Web Developer Jeff George

Similar != Same

A look at Ruby hashes and Javascript objects

Posted Oct. 26, 2015

The web development immersive at Dev Bootcamp focuses on Ruby as its primary back-end language. Because of this, DBC students spend a lot of time switching between Ruby and JavaScript, the front-end language that's built in to all modern web browsers. We can ignore the essentially religious debate about which langauge is "better," but we can't avoid the fact that they're different. One of the most important differences between Ruby and JavaScript is in how they handle the composite data structures. Ruby does this with its hash, while JS calls its version an object.

Ruby's hash and JavaScript's object do roughly the same thing—they both represent a collection of values accessed using keys. Their usage is similar, as is their syntax, but they have some important differences under the hood. In this blog post, I'll look first at the similarities between the two, and then their differences.

Somewhat alike...

Ruby's hash and JavaScript's object look alike. Their syntax is very similar. Let's look at how you might create a hash and an object with literal notation:

You also access their values in similar, but not identical, ways:

In each case, the data structure consists of a set of labeled values; Tim's age (label) is 25 (value). In Ruby, we call the label a key, and in JavaScript, we call it a property, but the practical effect is the same. It's interesting and sometimes useful to note that in Ruby, the keys can be of any data type (string, symbol, number, etc.), while in JavaScript, the properties are not really any type of data at all—they're just properties of the object. In our example hash, we created all of the keys as symbols.

The values in Ruby hashes and JavaScript objects may be of any type—numbers, strings, arrays, even hashes or objects. For example, we can add an array to our two Tims simply by accessing a new key or property, and assigning it a value:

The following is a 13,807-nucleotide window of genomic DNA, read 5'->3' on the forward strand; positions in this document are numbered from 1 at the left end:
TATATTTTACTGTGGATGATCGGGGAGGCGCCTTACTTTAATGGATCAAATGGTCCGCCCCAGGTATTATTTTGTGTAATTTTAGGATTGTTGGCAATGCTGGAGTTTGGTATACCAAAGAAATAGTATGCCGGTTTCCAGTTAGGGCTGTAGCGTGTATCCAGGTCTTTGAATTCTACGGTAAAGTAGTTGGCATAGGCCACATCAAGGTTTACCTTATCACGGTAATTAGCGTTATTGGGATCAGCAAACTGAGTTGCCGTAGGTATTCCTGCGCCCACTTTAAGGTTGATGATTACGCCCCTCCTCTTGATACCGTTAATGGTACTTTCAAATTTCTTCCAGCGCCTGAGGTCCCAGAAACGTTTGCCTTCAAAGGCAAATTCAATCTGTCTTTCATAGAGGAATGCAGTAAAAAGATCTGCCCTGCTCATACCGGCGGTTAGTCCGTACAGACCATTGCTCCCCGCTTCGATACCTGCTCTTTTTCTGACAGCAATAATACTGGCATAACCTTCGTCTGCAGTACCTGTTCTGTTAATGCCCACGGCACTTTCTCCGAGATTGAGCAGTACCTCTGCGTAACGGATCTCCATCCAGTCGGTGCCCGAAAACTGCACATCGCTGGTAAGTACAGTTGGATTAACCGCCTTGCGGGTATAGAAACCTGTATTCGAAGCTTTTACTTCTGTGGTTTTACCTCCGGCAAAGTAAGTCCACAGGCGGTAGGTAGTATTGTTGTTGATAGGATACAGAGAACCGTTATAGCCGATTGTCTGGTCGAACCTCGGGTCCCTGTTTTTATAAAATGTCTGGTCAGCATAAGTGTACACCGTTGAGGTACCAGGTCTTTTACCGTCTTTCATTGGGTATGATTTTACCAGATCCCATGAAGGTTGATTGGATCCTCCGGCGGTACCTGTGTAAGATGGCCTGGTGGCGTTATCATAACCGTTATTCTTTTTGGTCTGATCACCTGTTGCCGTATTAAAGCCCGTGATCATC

...but different somehow

One important advantage JavaScript objects have over Ruby hashes is that a JS object can take a function as a value. Since methods in Ruby aren't objects, you can't assign a method as a hash value. In order to make our tim object greet us in JavaScript, we add a property that has a function as its value:

This is a handy bit of functionality possessed by JavaScript objects, with no direct equivalent for Ruby hashes. You could use a Proc object in a Ruby hash, but it's more likely that if you want to put a method in a data structure in Ruby, you really need something more robust than a simple hash. For these purposes, Ruby provides classes, which carry with them a whole suite of capabilities including inheritance of built-in methods from superclasses, the potential to add class methods inherited by all objects belonging to the class, and protected instance variables. JavaScript's rough equivalent to Ruby's class is the constructor function, which streamlines the creation of similar objects, but otherwise lacks the power and versatility of Ruby's class.

In the case of the Ruby version of our friend tim, as he becomes more complex, we need to consider creating a Person class, then creating tim as an instance of that class, instead of as a simple hash. But that's a subject for another post, which would compare Ruby classes with JavaScript constructor functions.